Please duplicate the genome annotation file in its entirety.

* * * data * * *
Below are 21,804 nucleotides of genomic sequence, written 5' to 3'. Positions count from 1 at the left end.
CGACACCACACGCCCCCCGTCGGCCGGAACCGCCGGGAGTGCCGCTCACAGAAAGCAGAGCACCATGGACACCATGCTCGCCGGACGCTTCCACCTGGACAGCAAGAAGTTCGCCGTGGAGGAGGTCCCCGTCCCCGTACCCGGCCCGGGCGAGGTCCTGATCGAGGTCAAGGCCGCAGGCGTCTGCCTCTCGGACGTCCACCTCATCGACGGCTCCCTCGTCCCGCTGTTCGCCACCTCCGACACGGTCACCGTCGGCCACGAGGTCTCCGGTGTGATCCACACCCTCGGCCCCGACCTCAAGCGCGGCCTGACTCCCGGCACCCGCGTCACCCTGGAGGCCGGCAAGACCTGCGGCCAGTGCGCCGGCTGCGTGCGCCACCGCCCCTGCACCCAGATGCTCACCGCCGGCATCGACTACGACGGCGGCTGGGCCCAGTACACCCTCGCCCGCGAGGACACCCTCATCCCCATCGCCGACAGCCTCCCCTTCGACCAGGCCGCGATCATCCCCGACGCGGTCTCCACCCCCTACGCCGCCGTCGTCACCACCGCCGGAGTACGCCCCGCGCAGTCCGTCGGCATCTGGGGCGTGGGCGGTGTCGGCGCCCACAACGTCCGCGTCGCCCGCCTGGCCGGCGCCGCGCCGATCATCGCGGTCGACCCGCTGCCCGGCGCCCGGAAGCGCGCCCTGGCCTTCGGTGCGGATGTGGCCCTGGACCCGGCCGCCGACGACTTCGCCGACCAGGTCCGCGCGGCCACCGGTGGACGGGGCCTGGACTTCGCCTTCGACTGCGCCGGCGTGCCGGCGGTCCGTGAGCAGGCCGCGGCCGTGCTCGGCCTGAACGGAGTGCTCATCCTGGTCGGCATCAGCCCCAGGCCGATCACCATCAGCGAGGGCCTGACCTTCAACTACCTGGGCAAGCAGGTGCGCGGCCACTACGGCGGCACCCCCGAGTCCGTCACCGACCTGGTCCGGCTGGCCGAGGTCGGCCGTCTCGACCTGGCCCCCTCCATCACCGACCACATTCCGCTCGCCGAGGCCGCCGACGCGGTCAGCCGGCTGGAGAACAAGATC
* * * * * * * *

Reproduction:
Below are 21,804 nucleotides of genomic sequence, written 5' to 3'. Positions count from 1 at the left end.
CGACACCACACGCCCCCCGTCGGCCGGAACCGCCGGGAGTGCCGCTCACAGAAAGCAGAGCACCATGGACACCATGCTCGCCGGACGCTTCCACCTGGACAGCAAGAAGTTCGCCGTGGAGGAGGTCCCCGTCCCCGTACCCGGCCCGGGCGAGGTCCTGATCGAGGTCAAGGCCGCAGGCGTCTGCCTCTCGGACGTCCACCTCATCGACGGCTCCCTCGTCCCGCTGTTCGCCACCTCCGACACGGTCACCGTCGGCCACGAGGTCTCCGGTGTGATCCACACCCTCGGCCCCGACCTCAAGCGCGGCCTGACTCCCGGCACCCGCGTCACCCTGGAGGCCGGCAAGACCTGCGGCCAGTGCGCCGGCTGCGTGCGCCACCGCCCCTGCACCCAGATGCTCACCGCCGGCATCGACTACGACGGCGGCTGGGCCCAGTACACCCTCGCCCGCGAGGACACCCTCATCCCCATCGCCGACAGCCTCCCCTTCGACCAGGCCGCGATCATCCCCGACGCGGTCTCCACCCCCTACGCCGCCGTCGTCACCACCGCCGGAGTACGCCCCGCGCAGTCCGTCGGCATCTGGGGCGTGGGCGGTGTCGGCGCCCACAACGTCCGCGTCGCCCGCCTGGCCGGCGCCGCGCCGATCATCGCGGTCGACCCGCTGCCCGGCGCCCGGAAGCGCGCCCTGGCCTTCGGTGCGGATGTGGCCCTGGACCCGGCCGCCGACGACTTCGCCGACCAGGTCCGCGCGGCCACCGGTGGACGGGGCCTGGACTTCGCCTTCGACTGCGCCGGCGTGCCGGCGGTCCGTGAGCAGGCCGCGGCCGTGCTCGGCCTGAACGGAGTGCTCATCCTGGTCGGCATCAGCCCCAGGCCGATCACCATCAGCGAGGGCCTGACCTTCAACTACCTGGGCAAGCAGGTGCGCGGCCACTACGGCGGCACCCCCGAGTCCGTCACCGACCTGGTCCGGCTGGCCGAGGTCGGCCGTCTCGACCTGGCCCCCTCCATCACCGACCACATTCCGCTCGCCGAGGCCGCCGACGCGGTCAGCCGGCTGGAGAACAAGATC